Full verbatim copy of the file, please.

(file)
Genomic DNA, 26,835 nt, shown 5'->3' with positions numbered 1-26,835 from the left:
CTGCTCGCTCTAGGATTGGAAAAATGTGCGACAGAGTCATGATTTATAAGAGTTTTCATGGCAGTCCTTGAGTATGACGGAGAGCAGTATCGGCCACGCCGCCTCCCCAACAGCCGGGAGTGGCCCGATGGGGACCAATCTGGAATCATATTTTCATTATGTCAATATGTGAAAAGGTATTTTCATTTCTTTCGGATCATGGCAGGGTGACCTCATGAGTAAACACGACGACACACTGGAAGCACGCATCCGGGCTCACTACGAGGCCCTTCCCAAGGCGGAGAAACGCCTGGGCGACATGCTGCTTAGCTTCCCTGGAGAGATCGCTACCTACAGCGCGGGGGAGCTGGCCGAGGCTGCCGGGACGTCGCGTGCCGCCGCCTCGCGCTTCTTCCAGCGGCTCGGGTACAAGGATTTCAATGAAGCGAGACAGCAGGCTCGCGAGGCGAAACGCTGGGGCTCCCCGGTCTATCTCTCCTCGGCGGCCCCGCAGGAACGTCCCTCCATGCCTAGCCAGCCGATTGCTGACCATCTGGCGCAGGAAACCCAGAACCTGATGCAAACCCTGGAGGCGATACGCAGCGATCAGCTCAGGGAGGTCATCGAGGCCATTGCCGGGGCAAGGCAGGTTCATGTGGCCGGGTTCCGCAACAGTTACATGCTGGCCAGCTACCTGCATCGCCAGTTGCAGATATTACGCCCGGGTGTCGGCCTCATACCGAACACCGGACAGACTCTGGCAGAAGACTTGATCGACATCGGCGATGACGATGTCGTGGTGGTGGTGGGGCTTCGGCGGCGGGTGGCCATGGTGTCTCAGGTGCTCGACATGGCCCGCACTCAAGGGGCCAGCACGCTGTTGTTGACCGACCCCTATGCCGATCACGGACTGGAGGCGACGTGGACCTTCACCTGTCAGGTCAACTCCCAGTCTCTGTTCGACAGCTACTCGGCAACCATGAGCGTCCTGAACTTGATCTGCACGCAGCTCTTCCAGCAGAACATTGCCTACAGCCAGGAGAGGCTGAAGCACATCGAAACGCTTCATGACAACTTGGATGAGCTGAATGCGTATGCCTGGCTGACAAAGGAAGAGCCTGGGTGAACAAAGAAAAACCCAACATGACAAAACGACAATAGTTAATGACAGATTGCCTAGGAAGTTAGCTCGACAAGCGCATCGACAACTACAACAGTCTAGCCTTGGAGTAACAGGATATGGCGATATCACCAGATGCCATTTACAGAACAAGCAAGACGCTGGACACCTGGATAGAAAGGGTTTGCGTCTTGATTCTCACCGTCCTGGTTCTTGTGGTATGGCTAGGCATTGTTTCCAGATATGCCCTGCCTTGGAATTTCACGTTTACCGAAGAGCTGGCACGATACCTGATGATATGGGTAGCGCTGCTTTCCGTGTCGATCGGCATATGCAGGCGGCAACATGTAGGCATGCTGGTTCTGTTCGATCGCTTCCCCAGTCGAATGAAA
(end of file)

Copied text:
Genomic DNA, 26,835 nt, shown 5'->3' with positions numbered 1-26,835 from the left:
CTGCTCGCTCTAGGATTGGAAAAATGTGCGACAGAGTCATGATTTATAAGAGTTTTCATGGCAGTCCTTGAGTATGACGGAGAGCAGTATCGGCCACGCCGCCTCCCCAACAGCCGGGAGTGGCCCGATGGGGACCAATCTGGAATCATATTTTCATTATGTCAATATGTGAAAAGGTATTTTCATTTCTTTCGGATCATGGCAGGGTGACCTCATGAGTAAACACGACGACACACTGGAAGCACGCATCCGGGCTCACTACGAGGCCCTTCCCAAGGCGGAGAAACGCCTGGGCGACATGCTGCTTAGCTTCCCTGGAGAGATCGCTACCTACAGCGCGGGGGAGCTGGCCGAGGCTGCCGGGACGTCGCGTGCCGCCGCCTCGCGCTTCTTCCAGCGGCTCGGGTACAAGGATTTCAATGAAGCGAGACAGCAGGCTCGCGAGGCGAAACGCTGGGGCTCCCCGGTCTATCTCTCCTCGGCGGCCCCGCAGGAACGTCCCTCCATGCCTAGCCAGCCGATTGCTGACCATCTGGCGCAGGAAACCCAGAACCTGATGCAAACCCTGGAGGCGATACGCAGCGATCAGCTCAGGGAGGTCATCGAGGCCATTGCCGGGGCAAGGCAGGTTCATGTGGCCGGGTTCCGCAACAGTTACATGCTGGCCAGCTACCTGCATCGCCAGTTGCAGATATTACGCCCGGGTGTCGGCCTCATACCGAACACCGGACAGACTCTGGCAGAAGACTTGATCGACATCGGCGATGACGATGTCGTGGTGGTGGTGGGGCTTCGGCGGCGGGTGGCCATGGTGTCTCAGGTGCTCGACATGGCCCGCACTCAAGGGGCCAGCACGCTGTTGTTGACCGACCCCTATGCCGATCACGGACTGGAGGCGACGTGGACCTTCACCTGTCAGGTCAACTCCCAGTCTCTGTTCGACAGCTACTCGGCAACCATGAGCGTCCTGAACTTGATCTGCACGCAGCTCTTCCAGCAGAACATTGCCTACAGCCAGGAGAGGCTGAAGCACATCGAAACGCTTCATGACAACTTGGATGAGCTGAATGCGTATGCCTGGCTGACAAAGGAAGAGCCTGGGTGAACAAAGAAAAACCCAACATGACAAAACGACAATAGTTAATGACAGATTGCCTAGGAAGTTAGCTCGACAAGCGCATCGACAACTACAACAGTCTAGCCTTGGAGTAACAGGATATGGCGATATCACCAGATGCCATTTACAGAACAAGCAAGACGCTGGACACCTGGATAGAAAGGGTTTGCGTCTTGATTCTCACCGTCCTGGTTCTTGTGGTATGGCTAGGCATTGTTTCCAGATATGCCCTGCCTTGGAATTTCACGTTTACCGAAGAGCTGGCACGATACCTGATGATATGGGTAGCGCTGCTTTCCGTGTCGATCGGCATATGCAGGCGGCAACATGTAGGCATGCTGGTTCTGTTCGATCGCTTCCCCAGTCGAATGAAA